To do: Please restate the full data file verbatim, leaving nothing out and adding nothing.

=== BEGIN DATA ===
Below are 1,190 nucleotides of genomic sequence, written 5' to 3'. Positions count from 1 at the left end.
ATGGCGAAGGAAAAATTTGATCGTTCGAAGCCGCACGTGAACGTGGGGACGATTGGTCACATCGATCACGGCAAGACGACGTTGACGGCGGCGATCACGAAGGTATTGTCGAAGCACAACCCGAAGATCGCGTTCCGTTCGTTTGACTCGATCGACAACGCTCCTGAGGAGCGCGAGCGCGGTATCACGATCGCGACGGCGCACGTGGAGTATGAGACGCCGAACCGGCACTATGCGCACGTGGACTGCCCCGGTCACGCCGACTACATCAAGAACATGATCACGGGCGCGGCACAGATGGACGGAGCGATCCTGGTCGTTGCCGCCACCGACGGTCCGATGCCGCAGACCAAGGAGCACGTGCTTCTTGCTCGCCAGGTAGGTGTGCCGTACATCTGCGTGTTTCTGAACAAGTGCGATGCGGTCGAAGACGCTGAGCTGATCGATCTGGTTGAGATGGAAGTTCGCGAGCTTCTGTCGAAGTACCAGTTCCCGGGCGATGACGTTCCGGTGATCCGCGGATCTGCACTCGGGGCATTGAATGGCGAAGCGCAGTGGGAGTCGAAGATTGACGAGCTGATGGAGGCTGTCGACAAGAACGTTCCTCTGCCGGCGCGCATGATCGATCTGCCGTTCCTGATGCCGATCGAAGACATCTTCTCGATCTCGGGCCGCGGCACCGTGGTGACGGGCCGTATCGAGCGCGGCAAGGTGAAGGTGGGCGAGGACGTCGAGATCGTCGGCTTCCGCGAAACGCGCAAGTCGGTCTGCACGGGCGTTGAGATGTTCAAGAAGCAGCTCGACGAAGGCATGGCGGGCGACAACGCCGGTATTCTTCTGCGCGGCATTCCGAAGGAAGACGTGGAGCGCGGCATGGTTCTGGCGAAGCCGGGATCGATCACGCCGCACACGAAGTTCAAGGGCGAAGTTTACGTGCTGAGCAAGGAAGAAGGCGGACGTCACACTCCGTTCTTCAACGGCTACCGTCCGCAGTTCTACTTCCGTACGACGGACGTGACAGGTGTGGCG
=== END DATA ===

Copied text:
Below are 1,190 nucleotides of genomic sequence, written 5' to 3'. Positions count from 1 at the left end.
ATGGCGAAGGAAAAATTTGATCGTTCGAAGCCGCACGTGAACGTGGGGACGATTGGTCACATCGATCACGGCAAGACGACGTTGACGGCGGCGATCACGAAGGTATTGTCGAAGCACAACCCGAAGATCGCGTTCCGTTCGTTTGACTCGATCGACAACGCTCCTGAGGAGCGCGAGCGCGGTATCACGATCGCGACGGCGCACGTGGAGTATGAGACGCCGAACCGGCACTATGCGCACGTGGACTGCCCCGGTCACGCCGACTACATCAAGAACATGATCACGGGCGCGGCACAGATGGACGGAGCGATCCTGGTCGTTGCCGCCACCGACGGTCCGATGCCGCAGACCAAGGAGCACGTGCTTCTTGCTCGCCAGGTAGGTGTGCCGTACATCTGCGTGTTTCTGAACAAGTGCGATGCGGTCGAAGACGCTGAGCTGATCGATCTGGTTGAGATGGAAGTTCGCGAGCTTCTGTCGAAGTACCAGTTCCCGGGCGATGACGTTCCGGTGATCCGCGGATCTGCACTCGGGGCATTGAATGGCGAAGCGCAGTGGGAGTCGAAGATTGACGAGCTGATGGAGGCTGTCGACAAGAACGTTCCTCTGCCGGCGCGCATGATCGATCTGCCGTTCCTGATGCCGATCGAAGACATCTTCTCGATCTCGGGCCGCGGCACCGTGGTGACGGGCCGTATCGAGCGCGGCAAGGTGAAGGTGGGCGAGGACGTCGAGATCGTCGGCTTCCGCGAAACGCGCAAGTCGGTCTGCACGGGCGTTGAGATGTTCAAGAAGCAGCTCGACGAAGGCATGGCGGGCGACAACGCCGGTATTCTTCTGCGCGGCATTCCGAAGGAAGACGTGGAGCGCGGCATGGTTCTGGCGAAGCCGGGATCGATCACGCCGCACACGAAGTTCAAGGGCGAAGTTTACGTGCTGAGCAAGGAAGAAGGCGGACGTCACACTCCGTTCTTCAACGGCTACCGTCCGCAGTTCTACTTCCGTACGACGGACGTGACAGGTGTGGCG